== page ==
Blood survey aims to update 'discriminatory' donation policy
Researchers to collect blood samples at Capital Pride this weekend
Blood samples are being collected at Capital Pride this weekend as part of an effort to overturn a blanket ban on blood donations from sexually active gay and bisexual men.
Under current Canadian Blood Services (CBS) policy, any man who has had sex with another man in the past year is prohibited from donating blood.
The SexNow Survey, run by B.C.-based Community-Based Research Centre for Gay Men's Health, will set up shop this weekend. Willing participants will be asked a few questions, and can then give a blood sample.
The organization, which believes the current policy is discriminatory and unscientific, will then send the anonymous blood test results to CBS, which is helping fund the project. Participants may get their own results back if they wish.
'A system for the 21st century'
Nathan Lachowsky, the organization's research director and an assistant professor at the University of Victoria, believes the blood agency should base its collection criteria on more nuanced factors other than one's sexual preference, such as the number of partners a person has had.
"We need a system for the 21st century, one that appeals to young donors of a new generation that think differently about sex, gender and sexuality," Lachowsky said.
CBS would require the approval of Health Canada to change the policy.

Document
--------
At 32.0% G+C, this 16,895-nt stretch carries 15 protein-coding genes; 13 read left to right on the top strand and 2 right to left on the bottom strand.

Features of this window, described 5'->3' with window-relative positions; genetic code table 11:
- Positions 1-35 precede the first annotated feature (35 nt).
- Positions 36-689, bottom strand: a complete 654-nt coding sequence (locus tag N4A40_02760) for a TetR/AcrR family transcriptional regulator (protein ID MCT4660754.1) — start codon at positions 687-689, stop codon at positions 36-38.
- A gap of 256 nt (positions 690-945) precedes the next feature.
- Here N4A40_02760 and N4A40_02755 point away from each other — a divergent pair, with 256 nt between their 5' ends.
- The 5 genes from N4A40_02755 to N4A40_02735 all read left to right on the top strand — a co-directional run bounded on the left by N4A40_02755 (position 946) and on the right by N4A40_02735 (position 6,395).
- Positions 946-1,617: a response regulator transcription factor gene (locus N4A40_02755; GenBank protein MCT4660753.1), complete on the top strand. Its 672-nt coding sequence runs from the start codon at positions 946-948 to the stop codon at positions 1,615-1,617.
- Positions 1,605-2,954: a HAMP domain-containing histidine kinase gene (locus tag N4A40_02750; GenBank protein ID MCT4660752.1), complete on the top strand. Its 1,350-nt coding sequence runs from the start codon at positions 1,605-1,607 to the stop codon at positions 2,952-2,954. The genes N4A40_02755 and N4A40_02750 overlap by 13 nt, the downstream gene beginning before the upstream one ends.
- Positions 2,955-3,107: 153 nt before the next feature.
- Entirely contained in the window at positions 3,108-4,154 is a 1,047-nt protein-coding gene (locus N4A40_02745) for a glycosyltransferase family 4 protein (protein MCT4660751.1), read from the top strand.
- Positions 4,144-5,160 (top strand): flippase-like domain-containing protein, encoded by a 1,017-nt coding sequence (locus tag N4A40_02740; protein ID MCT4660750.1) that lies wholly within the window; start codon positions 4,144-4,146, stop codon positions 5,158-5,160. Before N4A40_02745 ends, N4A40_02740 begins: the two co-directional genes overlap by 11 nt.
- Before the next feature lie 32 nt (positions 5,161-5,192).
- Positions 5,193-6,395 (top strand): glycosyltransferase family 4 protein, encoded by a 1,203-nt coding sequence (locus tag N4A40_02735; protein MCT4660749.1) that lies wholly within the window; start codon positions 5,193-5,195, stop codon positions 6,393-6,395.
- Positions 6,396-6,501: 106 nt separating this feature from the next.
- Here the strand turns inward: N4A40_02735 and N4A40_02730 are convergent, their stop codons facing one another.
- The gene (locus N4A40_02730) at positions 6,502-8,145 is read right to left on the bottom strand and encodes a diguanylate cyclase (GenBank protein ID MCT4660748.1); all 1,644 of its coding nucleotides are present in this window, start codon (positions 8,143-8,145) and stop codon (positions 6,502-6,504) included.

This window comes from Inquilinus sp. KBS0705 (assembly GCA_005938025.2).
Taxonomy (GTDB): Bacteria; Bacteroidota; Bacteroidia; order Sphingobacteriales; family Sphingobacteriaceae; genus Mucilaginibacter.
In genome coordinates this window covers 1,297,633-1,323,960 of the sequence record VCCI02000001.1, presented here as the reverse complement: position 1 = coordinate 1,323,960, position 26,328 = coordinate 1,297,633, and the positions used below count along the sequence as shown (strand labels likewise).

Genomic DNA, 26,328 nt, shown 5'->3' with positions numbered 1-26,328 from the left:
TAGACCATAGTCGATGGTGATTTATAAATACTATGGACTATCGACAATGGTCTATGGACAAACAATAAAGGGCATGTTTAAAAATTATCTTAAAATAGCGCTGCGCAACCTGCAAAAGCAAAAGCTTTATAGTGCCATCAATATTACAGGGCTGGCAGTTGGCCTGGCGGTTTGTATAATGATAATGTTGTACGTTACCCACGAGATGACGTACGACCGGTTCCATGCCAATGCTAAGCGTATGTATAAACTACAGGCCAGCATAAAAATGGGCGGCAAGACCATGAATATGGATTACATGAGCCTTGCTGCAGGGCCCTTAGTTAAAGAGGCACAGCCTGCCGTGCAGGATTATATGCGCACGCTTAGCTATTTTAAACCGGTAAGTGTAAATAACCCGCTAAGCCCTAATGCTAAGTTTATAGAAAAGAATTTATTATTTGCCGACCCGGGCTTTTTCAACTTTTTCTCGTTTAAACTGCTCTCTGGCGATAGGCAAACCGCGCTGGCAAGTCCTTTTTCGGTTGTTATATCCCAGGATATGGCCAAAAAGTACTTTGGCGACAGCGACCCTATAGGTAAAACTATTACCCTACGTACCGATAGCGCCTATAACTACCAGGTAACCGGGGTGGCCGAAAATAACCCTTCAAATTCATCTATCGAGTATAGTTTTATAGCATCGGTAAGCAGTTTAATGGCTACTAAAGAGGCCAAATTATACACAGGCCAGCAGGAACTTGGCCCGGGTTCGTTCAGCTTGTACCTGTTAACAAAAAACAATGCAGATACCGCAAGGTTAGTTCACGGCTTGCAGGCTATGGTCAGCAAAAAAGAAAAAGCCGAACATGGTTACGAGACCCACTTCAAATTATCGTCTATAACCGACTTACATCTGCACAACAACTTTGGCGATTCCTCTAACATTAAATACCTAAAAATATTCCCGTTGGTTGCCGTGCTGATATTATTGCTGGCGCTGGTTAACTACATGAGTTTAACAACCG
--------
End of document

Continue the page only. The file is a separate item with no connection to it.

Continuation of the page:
Staff and volunteers with Max Ottawa, a community-based health and wellness organization for both cis and transgender gay, bisexual, two-spirit, and queer guys, will help conduct the survey Aug. 25 and 26 at the Capital Pride community fair.
"We see from our communities this hope to have equal opportunities to donate blood. There's a lot of guys that are very willing to donate blood," said Roberto Ortiz, Max Ottawa's executive director.
It's feeling like our blood is dirty.— Roberto Ortiz, Max Ottawa
"These restriction[s are] still something that makes a lot of us in our communities feel still left behind or somehow discriminated [against]," Ortiz said. "What we've heard from the communities [is], 'I would love to give blood but I can't because they don't want my blood, so it's feeling like our blood is dirty.'"
CBS, in partnership with Héma-Québec and with funding from Health Canada, is supporting 11 research projects investigating various aspects of blood and plasma donors' eligibility criteria and screening.
CBS said the goal of the research funding program is to generate adequate evidence to inform alternative screening approaches for blood and plasma donors, which could change the current eligibility criteria for men who have sex with men.
People 15 and older can participate in the survey, but only those 18 and older will be allowed to undergo the blood test. There is a $10 incentive for participants who do both.
The blood test involves a small finger prick to collect a few drops of blood. Ottawa Max has already collected 150 samples and is hoping to gather at least 350 more this weekend.